Nathan Baring's environmental activism traces back to February 2013. He was 13 years old.
That's when he wrote his first letter to the editor, sounding the alarm on air quality issues in his hometown of Fairbanks, Alaska.
At age 15, he became one of 21 youth plaintiffs in a lawsuit against the United States, arguing the federal government has been and continues violating constitutional rights in failing to "preserve a habitable climate system for present and future generations."
"I saw this as one of the last major channels that I could use as a young person without the right to vote at the time, so I jumped on the opportunity," Baring, a student at Gustavus Adolphus College in St. Peter, said of his decision to join the suit.
On Tuesday, oral arguments begin in Juliana v. United States in Portland, Ore., at the U.S. Ninth Circuit Court of Appeals. Lawyers for the 21 youth plaintiffs with climate nonprofit Our Children's Trust and the Trump administration are expected to have 20 minutes to argue before a three-judge panel.
Our Children's Trust says its attorney will seek an injunction preventing the U.S. from "issuing leases and mining permits for extracting coal on federal public lands, leases for offshore oil and gas exploration and extraction activities, and federal approvals for new fossil fuel infrastructure" while the suit is ongoing.
The suit began during the Obama administration and now faces President Trump's administration in court. In general, it accuses the government of errors of action and omission that have jeopardized human rights for future generations:
"For over fifty years, the United States of America has known that carbon dioxide pollution from burning fossil fuels was causing global warming and dangerous climate change, and that continuing to burn fossil fuels would destabilize the climate system on which present and future generations of our nation depend for their wellbeing and survival. Defendants also knew the harmful impacts of their actions would significantly endanger Plaintiffs, with the damage persisting for millennia. Despite this knowledge, Defendants continued their policies and practices of allowing the exploitation of fossil fuels."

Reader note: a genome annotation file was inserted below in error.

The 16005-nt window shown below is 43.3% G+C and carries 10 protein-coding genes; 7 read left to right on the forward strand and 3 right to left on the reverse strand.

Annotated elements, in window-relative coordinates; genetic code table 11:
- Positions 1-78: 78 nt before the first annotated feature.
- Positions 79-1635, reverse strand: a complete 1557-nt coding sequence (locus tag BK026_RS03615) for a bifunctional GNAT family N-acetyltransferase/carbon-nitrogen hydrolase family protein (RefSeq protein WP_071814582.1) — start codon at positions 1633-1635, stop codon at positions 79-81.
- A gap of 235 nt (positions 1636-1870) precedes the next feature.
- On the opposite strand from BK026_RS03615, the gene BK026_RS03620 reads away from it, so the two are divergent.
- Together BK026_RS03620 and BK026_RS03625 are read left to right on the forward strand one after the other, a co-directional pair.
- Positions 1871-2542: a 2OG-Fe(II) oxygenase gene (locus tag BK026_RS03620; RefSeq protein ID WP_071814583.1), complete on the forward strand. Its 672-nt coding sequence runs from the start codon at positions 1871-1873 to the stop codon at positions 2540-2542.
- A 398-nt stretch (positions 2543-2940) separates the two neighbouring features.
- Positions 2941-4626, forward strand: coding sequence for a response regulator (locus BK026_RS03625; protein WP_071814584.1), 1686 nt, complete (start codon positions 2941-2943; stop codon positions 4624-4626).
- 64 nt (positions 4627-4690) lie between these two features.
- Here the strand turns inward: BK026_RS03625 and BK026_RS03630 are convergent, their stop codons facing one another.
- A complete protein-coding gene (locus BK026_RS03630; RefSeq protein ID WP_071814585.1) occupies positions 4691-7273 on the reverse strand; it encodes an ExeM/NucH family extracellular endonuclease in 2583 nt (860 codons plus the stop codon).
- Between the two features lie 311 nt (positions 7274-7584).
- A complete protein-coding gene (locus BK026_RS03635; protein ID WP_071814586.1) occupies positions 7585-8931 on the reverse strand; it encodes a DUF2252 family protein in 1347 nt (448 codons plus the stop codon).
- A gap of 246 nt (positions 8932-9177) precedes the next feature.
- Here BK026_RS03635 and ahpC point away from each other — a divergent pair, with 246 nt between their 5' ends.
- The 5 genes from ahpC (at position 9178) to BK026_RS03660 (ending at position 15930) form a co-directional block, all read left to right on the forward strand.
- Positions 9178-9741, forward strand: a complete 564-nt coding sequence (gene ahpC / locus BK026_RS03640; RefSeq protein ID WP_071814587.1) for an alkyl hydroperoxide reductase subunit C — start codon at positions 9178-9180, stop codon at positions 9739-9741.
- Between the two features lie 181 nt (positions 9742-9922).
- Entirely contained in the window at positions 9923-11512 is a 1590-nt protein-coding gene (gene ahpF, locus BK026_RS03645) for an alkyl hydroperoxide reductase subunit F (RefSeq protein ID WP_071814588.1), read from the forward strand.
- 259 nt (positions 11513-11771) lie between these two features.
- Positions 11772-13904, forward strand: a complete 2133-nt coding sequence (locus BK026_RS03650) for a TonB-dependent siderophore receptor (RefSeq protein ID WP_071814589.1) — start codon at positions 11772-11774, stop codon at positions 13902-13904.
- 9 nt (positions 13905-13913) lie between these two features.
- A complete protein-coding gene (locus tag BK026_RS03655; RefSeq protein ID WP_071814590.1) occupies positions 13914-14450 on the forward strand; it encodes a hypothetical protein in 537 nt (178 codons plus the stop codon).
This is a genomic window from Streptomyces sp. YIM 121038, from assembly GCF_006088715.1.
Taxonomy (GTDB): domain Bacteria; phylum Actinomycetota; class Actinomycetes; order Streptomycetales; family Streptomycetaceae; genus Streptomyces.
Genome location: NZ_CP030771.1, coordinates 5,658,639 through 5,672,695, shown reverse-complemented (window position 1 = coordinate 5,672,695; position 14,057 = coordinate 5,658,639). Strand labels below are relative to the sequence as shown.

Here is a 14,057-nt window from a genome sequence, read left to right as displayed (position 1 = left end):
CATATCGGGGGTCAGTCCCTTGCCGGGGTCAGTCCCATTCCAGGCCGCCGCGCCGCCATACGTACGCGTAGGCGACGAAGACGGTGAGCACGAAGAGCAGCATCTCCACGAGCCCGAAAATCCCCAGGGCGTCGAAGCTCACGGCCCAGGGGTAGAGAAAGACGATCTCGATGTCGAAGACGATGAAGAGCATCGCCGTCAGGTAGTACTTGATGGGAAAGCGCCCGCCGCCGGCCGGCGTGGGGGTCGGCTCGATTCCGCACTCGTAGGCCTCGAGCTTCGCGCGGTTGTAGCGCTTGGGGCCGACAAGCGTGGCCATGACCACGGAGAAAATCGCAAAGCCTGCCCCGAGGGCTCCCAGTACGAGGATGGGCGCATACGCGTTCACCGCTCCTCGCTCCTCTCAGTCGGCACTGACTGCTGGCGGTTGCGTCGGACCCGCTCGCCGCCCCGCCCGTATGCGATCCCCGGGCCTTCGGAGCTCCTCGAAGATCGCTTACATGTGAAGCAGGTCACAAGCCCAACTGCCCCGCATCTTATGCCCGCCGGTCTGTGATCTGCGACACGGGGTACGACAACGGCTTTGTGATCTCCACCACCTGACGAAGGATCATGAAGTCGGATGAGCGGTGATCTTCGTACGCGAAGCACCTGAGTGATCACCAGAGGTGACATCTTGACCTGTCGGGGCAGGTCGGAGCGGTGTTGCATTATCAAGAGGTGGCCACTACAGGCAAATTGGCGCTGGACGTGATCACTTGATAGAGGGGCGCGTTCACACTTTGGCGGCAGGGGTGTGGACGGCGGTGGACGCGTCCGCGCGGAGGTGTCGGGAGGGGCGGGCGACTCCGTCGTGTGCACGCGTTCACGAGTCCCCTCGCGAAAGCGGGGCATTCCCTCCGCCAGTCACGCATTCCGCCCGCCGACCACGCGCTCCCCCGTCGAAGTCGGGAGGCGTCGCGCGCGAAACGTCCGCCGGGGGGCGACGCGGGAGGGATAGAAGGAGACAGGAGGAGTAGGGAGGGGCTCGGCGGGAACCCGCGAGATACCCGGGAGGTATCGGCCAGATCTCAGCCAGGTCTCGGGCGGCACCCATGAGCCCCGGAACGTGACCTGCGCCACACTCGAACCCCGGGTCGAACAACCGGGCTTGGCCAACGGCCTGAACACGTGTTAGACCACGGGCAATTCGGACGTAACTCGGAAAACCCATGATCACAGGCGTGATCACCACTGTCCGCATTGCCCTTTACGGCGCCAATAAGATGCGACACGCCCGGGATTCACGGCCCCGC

Activism from Alaska to Minnesota
Baring said he has seen climate change's effects in his home of Alaska, inspiring his years of environmental activism.
In Fairbanks, he said, there's winter rain, melting permafrost and a changing growing season. Elsewhere in Alaska, entire communities are being wiped away by melting sea ice increasing water levels.
The phrase "climate changed" is applied to some Alaskan areas, Baring said, and he finds that sense of loss drives his activism.
"What it really comes down to for me is the loss of the Arctic identity that I had when I was growing up," he said.
One reason Baring chose to attend college in Minnesota was because of its colder climate, he said. And he said he sees similar climate change concerns in both Alaska and Minnesota.
Baring is a climate activism organizer on the Gustavus Adolphus College campus in St. Peter. He said he's found like-minded students on campus and helped organize Gustavus Groundswell — a movement by students, faculty and staff to hold the university accountable for its role in climate change.
Overall, Baring said he sees the national conversation on climate change shifting in a positive way that acknowledges the threats it poses. He cited the recent school strikes and IPCC climate report as catalysts.
Cases like Juliana v. U.S. are helping drive change in a legal sense, too, he said.
"To have judge state publicly on the record that a climate system capable of sustaining human life is fundamental, it already gives us some awesome groundwork that we can build on," he said. "It's cool that the U.S. legal system is responding."
Hear Baring's interview on Climate Cast by using the audio player above.
Correction (May 30, 2019): Nathan Baring's name was misspelled in an earlier version of this story.